• (f) a waterproof survival manual that contains information about how to use the survival equipment;

    • (g) a first aid kit that contains antiseptic swabs, burn dressing compresses, bandages and motion sickness pills; and

    • (h) a pyrotechnic signalling device, or an aviation visual distress signal that has a marking applied by the manufacturer indicating that the signal meets the requirements of CAN-TSO-C168, a signalling mirror and a dye marker for visually signalling distress.

  • (3) Despite subsection (2), if there is insufficient space in the attached survival kit, a supplemental survival kit shall be stowed adjacent to each required life raft and contain

    • (a) a supply of potable water — based on 500 mL per person and calculated using the rated capacity of the life raft — or a means of desalting or distilling salt water that can provide 500 mL of potable water per person; and

    • (b) motion sickness pills.

Inspection Requirements

 No air operator shall operate an aircraft unless the emergency equipment carried on board under Division II of Subpart 2 of Part VI and this Division is inspected at the intervals recommended by the equipment manufacturer.

Flashlights

 Each flight attendant required under section 705.201 shall have a flashlight readily available for use.

  • SOR/2015-127, s. 17

[705.98 to 705.102 reserved]

Division VII — Personnel Requirements

Designation of Pilot-in-command and Second-in-command

 An air operator shall designate for each flight a pilot-in-command and a second-in-command.

 [Reserved, SOR/2015-127, s. 18]

 [Reserved, SOR/2015-127, s. 18]

Pilot Qualifications
  •  (1) Subject to subsection (3), no air operator shall permit a person to act and no person shall act as the pilot-in-command, second-in-command or cruise relief pilot of an aircraft unless the person

    • (a) holds the licence, ratings and endorsements required by Part IV;

    • (b) within the previous 90 days,

      • (i) has completed at least three take-offs and three landings as the pilot at the controls and one sector assigned to duty as a flight crew member in an aircraft of that type,

      • (ii) has completed five sectors assigned to duty as a flight crew member in an aircraft of that type, or

      • (iii) has fulfilled the training requirements set out in the Commercial Air Service Standards;

    • (c) has successfully completed a pilot proficiency check, the validity period of which has not expired, for that type of aircraft, in accordance with the Commercial Air Service Standards;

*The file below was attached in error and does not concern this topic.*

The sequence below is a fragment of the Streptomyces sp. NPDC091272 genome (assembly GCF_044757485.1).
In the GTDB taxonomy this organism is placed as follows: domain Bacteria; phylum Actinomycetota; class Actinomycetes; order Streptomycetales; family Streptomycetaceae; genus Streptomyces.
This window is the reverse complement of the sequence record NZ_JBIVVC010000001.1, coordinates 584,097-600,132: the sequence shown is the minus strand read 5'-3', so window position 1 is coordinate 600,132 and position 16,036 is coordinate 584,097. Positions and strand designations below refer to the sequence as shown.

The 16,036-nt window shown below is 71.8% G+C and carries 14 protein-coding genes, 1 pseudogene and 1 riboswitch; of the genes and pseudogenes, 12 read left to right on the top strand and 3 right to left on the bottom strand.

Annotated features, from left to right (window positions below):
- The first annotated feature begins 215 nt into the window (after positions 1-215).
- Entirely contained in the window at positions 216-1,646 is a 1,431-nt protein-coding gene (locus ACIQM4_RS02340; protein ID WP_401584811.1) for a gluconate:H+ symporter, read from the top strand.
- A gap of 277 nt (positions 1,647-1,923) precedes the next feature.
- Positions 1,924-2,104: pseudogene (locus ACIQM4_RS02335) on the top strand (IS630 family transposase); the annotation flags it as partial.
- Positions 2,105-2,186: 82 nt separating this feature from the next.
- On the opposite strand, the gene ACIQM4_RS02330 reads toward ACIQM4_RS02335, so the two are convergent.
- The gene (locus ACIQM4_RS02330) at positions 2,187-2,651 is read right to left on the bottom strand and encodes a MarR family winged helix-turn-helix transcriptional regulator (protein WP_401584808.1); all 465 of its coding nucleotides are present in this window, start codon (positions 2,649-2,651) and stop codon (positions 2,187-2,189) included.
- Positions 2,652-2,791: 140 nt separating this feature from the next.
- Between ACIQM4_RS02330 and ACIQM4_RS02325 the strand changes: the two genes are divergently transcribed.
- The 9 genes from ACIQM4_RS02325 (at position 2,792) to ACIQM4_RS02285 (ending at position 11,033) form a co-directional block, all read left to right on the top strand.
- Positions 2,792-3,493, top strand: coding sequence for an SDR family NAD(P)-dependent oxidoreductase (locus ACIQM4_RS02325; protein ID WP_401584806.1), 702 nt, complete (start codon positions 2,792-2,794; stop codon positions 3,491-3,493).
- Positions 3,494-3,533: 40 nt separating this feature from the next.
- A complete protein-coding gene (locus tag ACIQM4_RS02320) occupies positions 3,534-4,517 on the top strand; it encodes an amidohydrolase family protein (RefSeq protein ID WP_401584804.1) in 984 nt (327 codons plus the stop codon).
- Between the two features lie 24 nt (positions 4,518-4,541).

• (d) has successfully completed or is undergoing a line check or line indoctrination training, the validity period of which has not expired, for that type of aircraft, in accordance with the Commercial Air Service Standards; and

    • (e) has fulfilled the requirements of the air operator’s training program.

  • (2) A pilot who does not meet the requirements of subparagraph (1)(b)(i) or (ii) shall regain competency in accordance with the Commercial Air Service Standards.

  • (3) An air operator may permit a person to act and a person may act as the pilot-in-command or second-in-command of an aircraft where the person does not meet the requirements of subsection (1), if

    • (a) the aircraft is operated on a training, ferry or positioning flight; or

    • (b) the air operator

      • (i) is authorized to do so in its air operator certificate, and

      • (ii) complies with the Commercial Air Service Standards.

  • (4) A pilot shall, on successful completion of a pilot proficiency check, meet the requirements of the consolidation period in accordance with the Commercial Air Service Standards.

Flight Engineer and Second Officer Qualifications
  •  (1) Subject to subsection (2), no air operator shall permit a person to act and no person shall act as a flight engineer or a second officer on board an aircraft unless

    • (a) the person holds the licence and endorsements required by Part IV;

    • (b) the air operator has determined, by means of a check in flight or in a flight simulator that has been approved by the Minister under Subpart 6 of Part VI, that the person meets the Commercial Air Service Standards for that type of aircraft, or the person has, within the previous six months, completed at least 50 hours of flight time as a flight engineer on an aircraft of that type;

    • (c) the person has successfully completed or is undergoing line indoctrination training for that type of aircraft, in accordance with the Commercial Air Service Standards; and

    • (d) the person has fulfilled the requirements of the air operator’s training program.

  • (2) A person who is qualified to act as a pilot-in-command or a second-in-command in accordance with section 705.106 may act as a second officer on board an aircraft during the cruise portion of a flight, if

    • (a) the person has received initial and annual recurrent training in normal and emergency procedures pertaining to the cruise portion of the flight, in accordance with the Commercial Air Service Standards; and

    • (b) the air operator has determined, by means of a check, that the person meets the Commercial Air Service Standards for that type of aircraft.